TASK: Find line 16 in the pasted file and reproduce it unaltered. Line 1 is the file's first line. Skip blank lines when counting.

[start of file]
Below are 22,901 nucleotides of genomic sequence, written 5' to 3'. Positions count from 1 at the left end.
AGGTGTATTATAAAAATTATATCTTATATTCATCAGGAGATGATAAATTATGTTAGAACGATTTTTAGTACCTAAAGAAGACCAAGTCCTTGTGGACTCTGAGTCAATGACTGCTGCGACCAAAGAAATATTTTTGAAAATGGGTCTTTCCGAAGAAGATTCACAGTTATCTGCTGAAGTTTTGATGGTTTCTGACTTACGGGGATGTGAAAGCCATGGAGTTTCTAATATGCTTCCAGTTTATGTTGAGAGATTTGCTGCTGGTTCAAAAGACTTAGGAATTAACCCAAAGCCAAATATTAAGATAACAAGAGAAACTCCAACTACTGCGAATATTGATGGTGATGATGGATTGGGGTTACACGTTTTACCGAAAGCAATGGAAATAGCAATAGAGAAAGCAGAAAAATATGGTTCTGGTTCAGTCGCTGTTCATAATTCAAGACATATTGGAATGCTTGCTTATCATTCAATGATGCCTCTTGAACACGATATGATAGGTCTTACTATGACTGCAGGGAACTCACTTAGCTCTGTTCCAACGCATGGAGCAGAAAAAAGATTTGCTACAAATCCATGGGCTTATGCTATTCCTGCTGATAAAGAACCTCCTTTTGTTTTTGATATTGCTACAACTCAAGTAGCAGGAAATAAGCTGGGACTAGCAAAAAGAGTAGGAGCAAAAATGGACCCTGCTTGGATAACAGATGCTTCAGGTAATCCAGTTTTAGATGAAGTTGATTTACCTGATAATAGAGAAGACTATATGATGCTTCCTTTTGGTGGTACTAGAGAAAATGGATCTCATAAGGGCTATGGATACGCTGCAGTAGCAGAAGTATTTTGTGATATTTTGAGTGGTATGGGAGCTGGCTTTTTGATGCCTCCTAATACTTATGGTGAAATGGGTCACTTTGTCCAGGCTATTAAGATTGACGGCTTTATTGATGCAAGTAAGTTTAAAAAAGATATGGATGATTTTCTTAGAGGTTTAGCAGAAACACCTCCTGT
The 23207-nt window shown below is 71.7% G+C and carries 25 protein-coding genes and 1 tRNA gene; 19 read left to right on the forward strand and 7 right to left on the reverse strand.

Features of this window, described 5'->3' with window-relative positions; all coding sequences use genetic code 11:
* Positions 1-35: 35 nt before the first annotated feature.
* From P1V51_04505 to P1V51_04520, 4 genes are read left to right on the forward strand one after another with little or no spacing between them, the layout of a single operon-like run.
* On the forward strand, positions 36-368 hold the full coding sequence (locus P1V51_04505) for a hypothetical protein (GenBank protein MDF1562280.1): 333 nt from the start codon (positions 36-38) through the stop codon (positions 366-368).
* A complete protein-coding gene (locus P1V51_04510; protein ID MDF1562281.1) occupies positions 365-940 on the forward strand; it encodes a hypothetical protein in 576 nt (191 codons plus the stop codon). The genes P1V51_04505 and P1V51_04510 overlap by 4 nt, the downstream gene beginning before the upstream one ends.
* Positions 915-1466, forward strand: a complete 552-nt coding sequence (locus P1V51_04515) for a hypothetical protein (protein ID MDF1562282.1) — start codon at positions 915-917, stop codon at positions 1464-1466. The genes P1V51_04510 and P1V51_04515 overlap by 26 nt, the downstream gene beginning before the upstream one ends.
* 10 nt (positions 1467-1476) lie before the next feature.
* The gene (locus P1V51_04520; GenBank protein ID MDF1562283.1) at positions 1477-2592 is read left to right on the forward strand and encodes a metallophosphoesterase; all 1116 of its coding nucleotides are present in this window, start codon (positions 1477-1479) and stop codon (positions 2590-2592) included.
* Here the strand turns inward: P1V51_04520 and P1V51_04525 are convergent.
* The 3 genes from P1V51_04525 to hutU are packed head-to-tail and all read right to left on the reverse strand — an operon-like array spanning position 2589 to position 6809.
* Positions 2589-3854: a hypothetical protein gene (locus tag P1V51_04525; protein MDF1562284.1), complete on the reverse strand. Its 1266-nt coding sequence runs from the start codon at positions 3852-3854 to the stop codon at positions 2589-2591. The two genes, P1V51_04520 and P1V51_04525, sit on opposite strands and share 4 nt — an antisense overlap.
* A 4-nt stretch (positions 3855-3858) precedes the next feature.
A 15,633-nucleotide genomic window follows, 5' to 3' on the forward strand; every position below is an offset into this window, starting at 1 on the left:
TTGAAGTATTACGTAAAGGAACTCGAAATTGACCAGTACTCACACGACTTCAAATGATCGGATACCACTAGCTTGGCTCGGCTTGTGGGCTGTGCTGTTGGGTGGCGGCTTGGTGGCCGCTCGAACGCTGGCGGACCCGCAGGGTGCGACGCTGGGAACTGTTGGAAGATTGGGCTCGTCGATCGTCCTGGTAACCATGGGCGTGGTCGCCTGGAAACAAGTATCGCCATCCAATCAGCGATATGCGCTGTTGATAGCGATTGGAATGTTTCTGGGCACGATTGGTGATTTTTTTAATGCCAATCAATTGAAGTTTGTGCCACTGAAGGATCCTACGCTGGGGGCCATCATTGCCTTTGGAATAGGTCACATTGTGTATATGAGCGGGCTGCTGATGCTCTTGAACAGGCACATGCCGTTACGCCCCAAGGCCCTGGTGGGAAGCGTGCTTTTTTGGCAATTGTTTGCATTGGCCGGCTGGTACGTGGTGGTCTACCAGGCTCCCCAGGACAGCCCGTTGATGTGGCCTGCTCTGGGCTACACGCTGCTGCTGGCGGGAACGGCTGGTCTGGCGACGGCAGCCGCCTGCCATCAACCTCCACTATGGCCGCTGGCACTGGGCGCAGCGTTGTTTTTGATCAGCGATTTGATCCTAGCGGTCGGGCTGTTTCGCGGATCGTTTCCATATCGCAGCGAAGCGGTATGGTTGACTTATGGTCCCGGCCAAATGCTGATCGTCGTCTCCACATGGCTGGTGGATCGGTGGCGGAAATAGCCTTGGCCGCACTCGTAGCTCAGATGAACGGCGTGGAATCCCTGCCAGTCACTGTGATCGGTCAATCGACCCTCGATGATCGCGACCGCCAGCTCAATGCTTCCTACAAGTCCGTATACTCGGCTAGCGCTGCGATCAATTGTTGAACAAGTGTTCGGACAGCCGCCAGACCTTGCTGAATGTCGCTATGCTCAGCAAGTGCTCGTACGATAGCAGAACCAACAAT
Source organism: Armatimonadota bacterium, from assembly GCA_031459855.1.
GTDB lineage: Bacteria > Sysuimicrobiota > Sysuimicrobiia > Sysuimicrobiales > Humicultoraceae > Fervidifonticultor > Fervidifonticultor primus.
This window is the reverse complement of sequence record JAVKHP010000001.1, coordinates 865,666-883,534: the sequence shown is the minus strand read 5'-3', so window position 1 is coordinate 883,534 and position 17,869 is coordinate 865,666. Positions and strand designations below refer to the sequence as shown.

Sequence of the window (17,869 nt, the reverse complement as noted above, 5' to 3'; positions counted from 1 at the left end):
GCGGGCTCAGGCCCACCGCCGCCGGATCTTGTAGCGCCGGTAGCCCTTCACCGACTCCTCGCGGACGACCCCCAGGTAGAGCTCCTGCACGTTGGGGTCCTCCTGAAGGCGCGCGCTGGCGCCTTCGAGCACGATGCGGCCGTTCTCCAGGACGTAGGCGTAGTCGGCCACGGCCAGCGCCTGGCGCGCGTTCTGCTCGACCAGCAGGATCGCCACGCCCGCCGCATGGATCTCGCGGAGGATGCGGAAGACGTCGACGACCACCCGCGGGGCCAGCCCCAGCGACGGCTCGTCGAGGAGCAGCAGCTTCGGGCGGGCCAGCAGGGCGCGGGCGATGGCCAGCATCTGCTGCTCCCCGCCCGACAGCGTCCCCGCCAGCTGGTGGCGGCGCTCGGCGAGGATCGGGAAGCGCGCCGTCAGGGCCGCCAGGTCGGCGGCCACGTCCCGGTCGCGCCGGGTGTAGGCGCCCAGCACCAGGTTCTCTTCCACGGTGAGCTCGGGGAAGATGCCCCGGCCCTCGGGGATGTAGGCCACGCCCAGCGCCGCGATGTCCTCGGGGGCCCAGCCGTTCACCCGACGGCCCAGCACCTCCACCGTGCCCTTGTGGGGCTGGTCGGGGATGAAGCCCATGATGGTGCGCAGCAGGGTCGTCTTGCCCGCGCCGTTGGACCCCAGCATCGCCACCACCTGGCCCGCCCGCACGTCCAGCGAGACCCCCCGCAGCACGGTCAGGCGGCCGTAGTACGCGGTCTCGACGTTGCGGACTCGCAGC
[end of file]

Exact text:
A 15,633-nucleotide genomic window follows, 5' to 3' on the forward strand; every position below is an offset into this window, starting at 1 on the left: